• (William H. Macy) "Mrs. Anderson, you're looking at four guys who are broke. We lost everything trying this case."
  • (Kathleen Quinlan) "How can you even begin to compare what you've lost, to what we've lost."
  • (William H. Macy) "You'll never guess what I did last night. You'll like this. I pledged $200 to a tele-evangelist. I'm not kidding. He said, "Give and ye shall receive." I called him right up. I know, I know what you're thinking. You're thinking, "Gordon's losing it. He's falling apart. He's probably buying lottery tickets." I bought a few, I'll admit it. I know. But, seriously, the jackpot's $45 million. That's just this week. You should see the lines out there."
  • (Uncle Pete) "Is that a gun?"
  • (William H. Macy) "What? This? No. No, this is for you."
  • (William H. Macy) "My Krugerrands. I've had them forever. I want you to have them. And -- this is the deed to my house. And here is Conway's and Crowley's and Jan's. See? I come bearing gifts. We really need the money."
  • (William H. Macy) "Every dollar is a dollar we don't have, we're floating on credit, without a net"
  • (John Travolta) "Mortgaged my house, I don't care"
  • (William H. Macy) "I have, and Kevin's, and Bill's and mine, and I've cashed in our retirement plan, and our life insurance policies, it's gone"

Sydney Pollack as Al Eustis

  • (Sydney Pollack) "You've never been here before? What kind of "Harvard man" are you?"
  • (John Travolta) "The Cornell kind."
  • (Sydney Pollack) "Let's be honest I can afford to pay you almost anything you ask for, it's not the money, it's what a settlement that says, it says we're guilty, and that says to every two bit personal injury lawyer in Boston, "hey, let's all run up to Woburn, and sign up every jerk with a head cold", creates a shark effect, and that I can't afford, give me a number."
  • (John Travolta) "I'm not going to negotiate with myself Al, I'm going to throw out numbers that you'll say no to them, you'll have to come up with them."
  • (Sydney Pollack) "Eight million."
  • (John Travolta) "I can't go to the families with that, I can't go to them empty handed."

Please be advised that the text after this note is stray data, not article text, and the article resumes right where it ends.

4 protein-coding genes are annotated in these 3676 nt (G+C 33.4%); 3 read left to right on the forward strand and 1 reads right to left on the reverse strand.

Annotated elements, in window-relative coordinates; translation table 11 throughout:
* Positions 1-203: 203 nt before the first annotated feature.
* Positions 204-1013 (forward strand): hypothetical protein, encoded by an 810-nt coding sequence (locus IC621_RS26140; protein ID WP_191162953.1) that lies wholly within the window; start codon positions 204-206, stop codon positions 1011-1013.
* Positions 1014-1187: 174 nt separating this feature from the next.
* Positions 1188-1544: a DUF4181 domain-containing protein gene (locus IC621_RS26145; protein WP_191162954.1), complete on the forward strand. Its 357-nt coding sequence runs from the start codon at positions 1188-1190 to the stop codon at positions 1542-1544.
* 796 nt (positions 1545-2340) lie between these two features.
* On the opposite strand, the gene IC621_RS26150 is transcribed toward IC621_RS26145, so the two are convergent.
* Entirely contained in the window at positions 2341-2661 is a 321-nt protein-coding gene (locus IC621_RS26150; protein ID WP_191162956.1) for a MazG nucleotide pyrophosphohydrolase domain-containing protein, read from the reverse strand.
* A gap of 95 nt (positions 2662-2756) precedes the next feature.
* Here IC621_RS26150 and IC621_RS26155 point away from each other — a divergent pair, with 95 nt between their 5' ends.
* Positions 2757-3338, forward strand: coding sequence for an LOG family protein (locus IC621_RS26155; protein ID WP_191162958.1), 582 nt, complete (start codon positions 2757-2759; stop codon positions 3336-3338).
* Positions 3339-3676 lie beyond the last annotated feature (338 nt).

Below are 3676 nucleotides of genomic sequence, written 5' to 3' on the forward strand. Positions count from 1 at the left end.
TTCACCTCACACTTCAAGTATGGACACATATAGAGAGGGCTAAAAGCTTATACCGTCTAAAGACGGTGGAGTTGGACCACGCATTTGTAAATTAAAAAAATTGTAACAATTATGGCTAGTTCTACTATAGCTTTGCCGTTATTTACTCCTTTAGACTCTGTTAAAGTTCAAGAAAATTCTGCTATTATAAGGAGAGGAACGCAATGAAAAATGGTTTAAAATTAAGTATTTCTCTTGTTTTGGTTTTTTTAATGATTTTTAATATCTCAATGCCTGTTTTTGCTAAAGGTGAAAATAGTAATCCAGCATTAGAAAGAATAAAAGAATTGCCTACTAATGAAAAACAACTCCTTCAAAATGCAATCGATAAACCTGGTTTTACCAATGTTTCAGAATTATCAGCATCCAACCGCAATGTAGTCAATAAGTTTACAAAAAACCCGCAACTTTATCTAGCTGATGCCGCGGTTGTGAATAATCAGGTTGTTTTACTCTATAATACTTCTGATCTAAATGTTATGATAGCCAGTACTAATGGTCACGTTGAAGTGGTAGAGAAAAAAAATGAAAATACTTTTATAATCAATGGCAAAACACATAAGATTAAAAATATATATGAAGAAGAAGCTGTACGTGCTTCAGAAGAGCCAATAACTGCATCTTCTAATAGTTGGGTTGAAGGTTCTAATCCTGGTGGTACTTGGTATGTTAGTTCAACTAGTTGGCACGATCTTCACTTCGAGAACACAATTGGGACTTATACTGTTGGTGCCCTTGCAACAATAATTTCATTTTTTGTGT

• (Sydney Pollack) "Since when is eight million dollars empty handed? Eight million dollars is a lot of money."
  • (John Travolta) "I owe them more than that."
  • (Sydney Pollack) "What do you owe them? You owe them your career? You owe them that much? Don't do it, don't go for broke on this one."

John Lithgow as Judge Walter J. Skinner

  • (John Lithgow) "Now the matter before us seems to be a simple one."
  • (John Travolta) "Your honor I'm sorry but I don't think it's a simple."
  • (John Lithgow) "May I hear it?"
  • (John Travolta) "No, because the true intention is to place me under a cloud of impropriety in your court room right from the beginning, what they're saying with this motion is that they know the law and I don't that their real lawyers and I'm not they're just trying to humiliate me."
  • (John Lithgow) "You are a personal injury lawyer are you not? I think you'll survive that."
  • (John Travolta) "You see? Its starting already."
  • (John Lithgow) "No you've started already."
  • (John Travolta) "No I'm on the defensive and their the defendants."
  • (John Lithgow) "Do you think I can at least hear this motion before you tell me what it's really about?"
  • (John Travolta) "Of course."
  • (John Lithgow) "with respect to W.R. Grace the jury has Answered "yes" to question one regarding Trichloroethylene contamination requiring we continue the proceedings against Grace to a second stage of this trial in regard to Beatrice the jury has answered "no" to question one and all its points pertaining to contamination which renders questions two and three inapplicable thus, ending the case against Beatrice"

Robert Duvall as Jerome Facher

  • (Robert Duvall) "What's your take?"
  • (John Travolta) "They'll see the truth."
  • (Robert Duvall) "The truth? I thought we were talking about a court of law. Come on, you've been around long enough to know that a courtroom isn't a place to look for the truth."
  • (Robert Duvall) "Now the single greatest liability a lawyer can have is pride. Pride -- Pride has lost more cases than lousy evidence, idiot witnesses and a hanging judge all put together. There is absolutely no place in a courtroom for pride."
  • (Robert Duvall) "If I were you I'd make it a point in that lunch hour I'd find a place that's quiet and peaceful and I'd be away from all the noisiness and insanity, have a sandwich read a magazine maybe listen on a radio to a game at Fenway if it was playing at the time and I'd make sure everyone knew that I didn't want to be disturbed in that hour of solitude because that would be my time my own private time which no one if they had any sense of any self-preservation at all would dare interrupt if I were you."

Kathleen Quinlan as Anne Anderson

  • (Kathleen Quinlan) "When I stand on my front porch I can see all the houses where children have died, none of us are interested in money that's not why we're doing this, what we want is to know what happened and we want an apology from whoever did this, I want somebody to come to my house and say "we're responsible we did this, we didn't mean it, but we did it and we're sorry""